The word is best pronounced off-en, not off-ten. The t is silent. You would not dream of pronouncing soften as soff-ten. Nor would you consider it correct to voice the t in listen, chasten, or fasten. It is a mystery why so many prominent individuals nevertheless habitually say off-ten.

Yes, dictionaries typically include off-ten as an alternate pronunciation. But their mission is predominantly descriptive rather than prescriptive; they report actual usage (if sufficiently widespread) without necessarily endorsing its correctness or desirability. And yes, there may even be historical justification for voicing the silent t in often (though no more so than in soften or fasten or listen). But if you’re inclined to seize on your favorite dictionary, or advert to historical antecedents, to validate your preference for off-ten, just keep in mind what Bryan Garner says (in Modern American Usage): off-en, in his view, is “the educated pronunciation”; only “the less adept say” off-ten.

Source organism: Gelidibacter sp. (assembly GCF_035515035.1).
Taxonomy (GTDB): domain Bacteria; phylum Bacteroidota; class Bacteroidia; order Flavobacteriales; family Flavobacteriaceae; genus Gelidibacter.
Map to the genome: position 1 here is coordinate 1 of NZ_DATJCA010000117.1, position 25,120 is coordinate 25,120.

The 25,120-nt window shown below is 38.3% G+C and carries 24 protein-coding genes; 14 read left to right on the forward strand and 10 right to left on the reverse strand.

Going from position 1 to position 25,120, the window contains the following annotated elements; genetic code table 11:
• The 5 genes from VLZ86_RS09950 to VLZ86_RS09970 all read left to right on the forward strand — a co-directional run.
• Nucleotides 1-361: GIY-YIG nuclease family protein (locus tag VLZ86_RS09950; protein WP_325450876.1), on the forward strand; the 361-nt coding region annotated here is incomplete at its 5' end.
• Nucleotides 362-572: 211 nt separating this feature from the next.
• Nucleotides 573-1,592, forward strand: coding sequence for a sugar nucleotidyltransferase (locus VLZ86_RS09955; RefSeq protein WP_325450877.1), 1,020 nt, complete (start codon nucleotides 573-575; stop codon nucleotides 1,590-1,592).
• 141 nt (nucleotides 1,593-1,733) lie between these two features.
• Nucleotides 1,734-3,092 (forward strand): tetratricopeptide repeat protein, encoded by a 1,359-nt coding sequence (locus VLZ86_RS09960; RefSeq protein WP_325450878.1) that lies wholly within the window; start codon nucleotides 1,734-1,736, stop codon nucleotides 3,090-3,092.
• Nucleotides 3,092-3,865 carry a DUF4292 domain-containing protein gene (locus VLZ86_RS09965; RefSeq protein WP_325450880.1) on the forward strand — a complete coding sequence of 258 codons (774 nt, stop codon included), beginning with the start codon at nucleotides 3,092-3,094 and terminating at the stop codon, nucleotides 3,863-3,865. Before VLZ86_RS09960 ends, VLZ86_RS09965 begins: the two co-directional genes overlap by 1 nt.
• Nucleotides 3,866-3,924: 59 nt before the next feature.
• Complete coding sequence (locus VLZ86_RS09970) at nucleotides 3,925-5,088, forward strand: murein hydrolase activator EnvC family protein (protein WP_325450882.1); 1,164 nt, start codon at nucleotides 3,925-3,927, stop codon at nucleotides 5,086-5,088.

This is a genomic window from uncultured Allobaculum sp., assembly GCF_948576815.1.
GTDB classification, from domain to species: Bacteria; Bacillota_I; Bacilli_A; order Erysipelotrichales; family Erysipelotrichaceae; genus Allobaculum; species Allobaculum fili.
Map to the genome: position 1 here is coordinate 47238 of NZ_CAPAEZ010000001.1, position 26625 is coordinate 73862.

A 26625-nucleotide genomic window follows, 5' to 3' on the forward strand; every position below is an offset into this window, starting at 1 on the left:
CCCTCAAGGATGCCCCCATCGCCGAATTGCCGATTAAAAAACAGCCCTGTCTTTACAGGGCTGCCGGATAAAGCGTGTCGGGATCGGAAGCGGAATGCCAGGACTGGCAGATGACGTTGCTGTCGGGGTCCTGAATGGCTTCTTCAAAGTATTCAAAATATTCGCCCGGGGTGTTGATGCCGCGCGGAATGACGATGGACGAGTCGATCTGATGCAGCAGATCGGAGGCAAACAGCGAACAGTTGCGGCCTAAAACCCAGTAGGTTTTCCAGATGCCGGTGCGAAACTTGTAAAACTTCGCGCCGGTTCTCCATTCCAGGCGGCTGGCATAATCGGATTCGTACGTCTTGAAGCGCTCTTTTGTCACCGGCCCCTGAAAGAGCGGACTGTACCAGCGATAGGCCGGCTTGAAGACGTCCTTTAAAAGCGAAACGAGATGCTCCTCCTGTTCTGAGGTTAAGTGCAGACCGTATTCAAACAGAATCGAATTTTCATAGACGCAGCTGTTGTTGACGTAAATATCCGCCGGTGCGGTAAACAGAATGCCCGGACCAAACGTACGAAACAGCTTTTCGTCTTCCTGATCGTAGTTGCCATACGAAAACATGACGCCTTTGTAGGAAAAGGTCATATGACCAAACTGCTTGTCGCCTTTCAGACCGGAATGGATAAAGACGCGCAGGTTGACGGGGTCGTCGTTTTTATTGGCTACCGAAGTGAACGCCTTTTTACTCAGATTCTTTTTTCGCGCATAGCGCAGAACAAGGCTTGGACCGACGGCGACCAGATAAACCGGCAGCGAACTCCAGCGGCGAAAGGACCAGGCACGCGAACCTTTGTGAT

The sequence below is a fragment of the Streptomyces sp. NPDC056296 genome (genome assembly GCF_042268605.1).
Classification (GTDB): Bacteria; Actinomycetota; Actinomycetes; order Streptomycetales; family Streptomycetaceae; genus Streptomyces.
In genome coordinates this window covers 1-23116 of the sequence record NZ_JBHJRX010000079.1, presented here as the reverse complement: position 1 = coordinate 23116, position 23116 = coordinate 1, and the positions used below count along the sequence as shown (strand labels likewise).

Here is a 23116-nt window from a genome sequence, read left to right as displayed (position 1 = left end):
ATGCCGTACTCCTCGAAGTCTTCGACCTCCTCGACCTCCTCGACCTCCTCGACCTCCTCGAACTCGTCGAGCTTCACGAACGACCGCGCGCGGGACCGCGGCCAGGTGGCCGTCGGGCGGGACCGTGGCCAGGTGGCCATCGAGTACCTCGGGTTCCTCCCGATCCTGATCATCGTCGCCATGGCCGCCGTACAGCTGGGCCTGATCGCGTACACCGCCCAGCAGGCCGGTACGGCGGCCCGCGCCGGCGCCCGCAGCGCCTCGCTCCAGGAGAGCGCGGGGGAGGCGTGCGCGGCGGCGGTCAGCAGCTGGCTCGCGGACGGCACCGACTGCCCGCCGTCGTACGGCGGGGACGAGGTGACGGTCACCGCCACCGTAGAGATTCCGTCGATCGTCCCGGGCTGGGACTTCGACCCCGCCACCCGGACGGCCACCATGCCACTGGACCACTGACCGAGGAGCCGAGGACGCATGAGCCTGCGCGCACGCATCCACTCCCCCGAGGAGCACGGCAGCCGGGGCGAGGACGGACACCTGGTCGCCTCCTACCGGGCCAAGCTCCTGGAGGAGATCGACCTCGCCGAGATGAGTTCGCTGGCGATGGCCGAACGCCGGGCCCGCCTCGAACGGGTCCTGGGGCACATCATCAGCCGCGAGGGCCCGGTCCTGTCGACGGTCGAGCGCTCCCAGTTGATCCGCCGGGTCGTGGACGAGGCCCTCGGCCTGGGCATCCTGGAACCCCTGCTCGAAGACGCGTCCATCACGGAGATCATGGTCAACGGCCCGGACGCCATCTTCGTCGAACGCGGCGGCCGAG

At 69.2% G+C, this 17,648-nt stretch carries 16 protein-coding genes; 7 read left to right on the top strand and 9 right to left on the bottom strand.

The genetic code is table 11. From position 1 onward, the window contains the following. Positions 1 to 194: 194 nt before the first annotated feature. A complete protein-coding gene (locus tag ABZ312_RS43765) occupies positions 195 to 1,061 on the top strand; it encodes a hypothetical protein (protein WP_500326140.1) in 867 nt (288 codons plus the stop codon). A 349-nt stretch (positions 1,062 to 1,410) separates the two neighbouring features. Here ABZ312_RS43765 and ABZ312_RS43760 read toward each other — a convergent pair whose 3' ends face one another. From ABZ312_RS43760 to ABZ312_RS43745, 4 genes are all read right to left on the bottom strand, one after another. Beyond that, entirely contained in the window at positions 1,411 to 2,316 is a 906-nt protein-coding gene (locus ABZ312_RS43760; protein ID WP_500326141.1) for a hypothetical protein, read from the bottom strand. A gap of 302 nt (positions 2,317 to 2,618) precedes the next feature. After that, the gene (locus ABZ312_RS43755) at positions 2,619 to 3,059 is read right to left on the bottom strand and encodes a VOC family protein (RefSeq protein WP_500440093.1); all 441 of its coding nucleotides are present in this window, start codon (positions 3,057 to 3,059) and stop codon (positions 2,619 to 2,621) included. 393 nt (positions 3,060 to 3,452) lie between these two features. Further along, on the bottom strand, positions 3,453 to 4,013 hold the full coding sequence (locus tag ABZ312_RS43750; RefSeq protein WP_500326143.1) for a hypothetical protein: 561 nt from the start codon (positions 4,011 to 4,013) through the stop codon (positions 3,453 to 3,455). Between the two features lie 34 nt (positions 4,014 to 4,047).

Unless you want insufferable language elitists like Garner (and me) to consider you “less adept,” stick to the silent t.


1 Comment

Filed under Beastly Mispronunciations

One response to “Often

  1. LYNN

    On the other hand, there is af-ter and caf-tan, both of which are pronounced with the -t- intact. The variation of the pronunciation falls strictly along dialectal boundaries, and neither is ‘correct’.

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